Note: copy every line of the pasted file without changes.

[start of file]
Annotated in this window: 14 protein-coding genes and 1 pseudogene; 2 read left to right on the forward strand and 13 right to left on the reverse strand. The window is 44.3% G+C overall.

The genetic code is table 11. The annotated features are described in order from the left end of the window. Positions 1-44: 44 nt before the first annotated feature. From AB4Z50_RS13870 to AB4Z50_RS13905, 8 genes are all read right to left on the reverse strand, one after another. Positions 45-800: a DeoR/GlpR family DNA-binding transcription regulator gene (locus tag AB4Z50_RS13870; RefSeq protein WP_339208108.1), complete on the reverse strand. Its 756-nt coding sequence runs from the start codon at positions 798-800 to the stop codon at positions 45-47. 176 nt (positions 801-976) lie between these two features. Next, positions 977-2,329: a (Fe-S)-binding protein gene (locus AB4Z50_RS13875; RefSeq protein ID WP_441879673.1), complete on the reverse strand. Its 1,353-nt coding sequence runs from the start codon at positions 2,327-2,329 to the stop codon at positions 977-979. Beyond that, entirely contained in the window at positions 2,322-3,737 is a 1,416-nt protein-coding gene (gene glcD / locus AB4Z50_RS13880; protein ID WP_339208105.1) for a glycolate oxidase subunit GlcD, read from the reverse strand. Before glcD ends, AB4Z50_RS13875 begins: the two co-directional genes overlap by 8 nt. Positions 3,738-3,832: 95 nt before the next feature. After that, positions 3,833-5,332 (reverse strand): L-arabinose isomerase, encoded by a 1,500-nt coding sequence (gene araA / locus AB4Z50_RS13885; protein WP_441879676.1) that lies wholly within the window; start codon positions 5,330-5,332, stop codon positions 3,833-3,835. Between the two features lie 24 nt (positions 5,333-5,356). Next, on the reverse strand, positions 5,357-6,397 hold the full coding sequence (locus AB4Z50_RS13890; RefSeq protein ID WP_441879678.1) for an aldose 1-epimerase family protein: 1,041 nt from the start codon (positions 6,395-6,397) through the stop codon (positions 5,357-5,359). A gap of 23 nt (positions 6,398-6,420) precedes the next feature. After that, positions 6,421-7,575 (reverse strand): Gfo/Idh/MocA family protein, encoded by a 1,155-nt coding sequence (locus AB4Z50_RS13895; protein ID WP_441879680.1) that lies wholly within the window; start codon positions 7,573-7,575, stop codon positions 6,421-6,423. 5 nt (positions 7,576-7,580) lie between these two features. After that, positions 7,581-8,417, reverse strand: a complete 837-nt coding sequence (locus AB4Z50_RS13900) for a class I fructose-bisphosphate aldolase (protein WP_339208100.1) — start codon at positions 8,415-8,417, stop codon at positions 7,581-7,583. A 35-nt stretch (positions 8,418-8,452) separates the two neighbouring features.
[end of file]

Annotated in this window: 14 protein-coding genes and 1 pseudogene; 2 read left to right on the forward strand and 13 right to left on the reverse strand. The window is 44.3% G+C overall.

The genetic code is table 11. The annotated features are described in order from the left end of the window. Positions 1-44: 44 nt before the first annotated feature. From AB4Z50_RS13870 to AB4Z50_RS13905, 8 genes are all read right to left on the reverse strand, one after another. Positions 45-800: a DeoR/GlpR family DNA-binding transcription regulator gene (locus tag AB4Z50_RS13870; RefSeq protein WP_339208108.1), complete on the reverse strand. Its 756-nt coding sequence runs from the start codon at positions 798-800 to the stop codon at positions 45-47. 176 nt (positions 801-976) lie between these two features. Next, positions 977-2,329: a (Fe-S)-binding protein gene (locus AB4Z50_RS13875; RefSeq protein ID WP_441879673.1), complete on the reverse strand. Its 1,353-nt coding sequence runs from the start codon at positions 2,327-2,329 to the stop codon at positions 977-979. Beyond that, entirely contained in the window at positions 2,322-3,737 is a 1,416-nt protein-coding gene (gene glcD / locus AB4Z50_RS13880; protein ID WP_339208105.1) for a glycolate oxidase subunit GlcD, read from the reverse strand. Before glcD ends, AB4Z50_RS13875 begins: the two co-directional genes overlap by 8 nt. Positions 3,738-3,832: 95 nt before the next feature. After that, positions 3,833-5,332 (reverse strand): L-arabinose isomerase, encoded by a 1,500-nt coding sequence (gene araA / locus AB4Z50_RS13885; protein WP_441879676.1) that lies wholly within the window; start codon positions 5,330-5,332, stop codon positions 3,833-3,835. Between the two features lie 24 nt (positions 5,333-5,356). Next, on the reverse strand, positions 5,357-6,397 hold the full coding sequence (locus AB4Z50_RS13890; RefSeq protein ID WP_441879678.1) for an aldose 1-epimerase family protein: 1,041 nt from the start codon (positions 6,395-6,397) through the stop codon (positions 5,357-5,359). A gap of 23 nt (positions 6,398-6,420) precedes the next feature. After that, positions 6,421-7,575 (reverse strand): Gfo/Idh/MocA family protein, encoded by a 1,155-nt coding sequence (locus AB4Z50_RS13895; protein ID WP_441879680.1) that lies wholly within the window; start codon positions 7,573-7,575, stop codon positions 6,421-6,423. 5 nt (positions 7,576-7,580) lie between these two features. After that, positions 7,581-8,417, reverse strand: a complete 837-nt coding sequence (locus AB4Z50_RS13900) for a class I fructose-bisphosphate aldolase (protein WP_339208100.1) — start codon at positions 8,415-8,417, stop codon at positions 7,581-7,583. A 35-nt stretch (positions 8,418-8,452) separates the two neighbouring features.